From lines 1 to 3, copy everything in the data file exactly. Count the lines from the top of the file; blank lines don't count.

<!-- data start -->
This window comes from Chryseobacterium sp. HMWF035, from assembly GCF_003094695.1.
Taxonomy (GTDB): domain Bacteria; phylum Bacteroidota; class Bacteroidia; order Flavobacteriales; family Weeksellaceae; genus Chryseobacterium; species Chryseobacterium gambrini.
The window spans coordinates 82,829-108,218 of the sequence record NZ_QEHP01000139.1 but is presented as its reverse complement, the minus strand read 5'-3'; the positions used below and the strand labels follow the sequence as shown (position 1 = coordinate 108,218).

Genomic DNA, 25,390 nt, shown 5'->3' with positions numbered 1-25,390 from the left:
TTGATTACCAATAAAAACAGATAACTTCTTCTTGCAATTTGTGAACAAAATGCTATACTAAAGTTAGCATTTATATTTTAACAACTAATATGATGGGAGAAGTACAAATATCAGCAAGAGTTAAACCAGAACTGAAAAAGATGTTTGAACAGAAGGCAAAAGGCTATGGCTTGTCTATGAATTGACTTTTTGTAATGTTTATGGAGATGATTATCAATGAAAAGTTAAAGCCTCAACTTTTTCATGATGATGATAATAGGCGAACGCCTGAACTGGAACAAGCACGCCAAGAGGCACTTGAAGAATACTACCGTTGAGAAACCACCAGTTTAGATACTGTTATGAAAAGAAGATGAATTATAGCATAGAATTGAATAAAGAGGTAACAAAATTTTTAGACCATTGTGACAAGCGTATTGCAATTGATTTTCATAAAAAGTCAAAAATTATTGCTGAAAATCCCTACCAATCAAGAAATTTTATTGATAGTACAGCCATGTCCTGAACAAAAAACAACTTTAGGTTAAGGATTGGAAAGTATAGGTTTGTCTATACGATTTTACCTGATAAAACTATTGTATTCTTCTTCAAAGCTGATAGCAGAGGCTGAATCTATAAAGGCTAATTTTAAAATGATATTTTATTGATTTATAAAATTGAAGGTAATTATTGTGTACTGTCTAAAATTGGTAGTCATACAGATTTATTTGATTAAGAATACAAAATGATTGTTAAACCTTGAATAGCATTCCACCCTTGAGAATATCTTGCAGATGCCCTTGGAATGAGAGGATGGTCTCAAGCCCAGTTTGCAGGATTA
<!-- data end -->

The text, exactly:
This window comes from Chryseobacterium sp. HMWF035, from assembly GCF_003094695.1.
Taxonomy (GTDB): domain Bacteria; phylum Bacteroidota; class Bacteroidia; order Flavobacteriales; family Weeksellaceae; genus Chryseobacterium; species Chryseobacterium gambrini.
The window spans coordinates 82,829-108,218 of the sequence record NZ_QEHP01000139.1 but is presented as its reverse complement, the minus strand read 5'-3'; the positions used below and the strand labels follow the sequence as shown (position 1 = coordinate 108,218).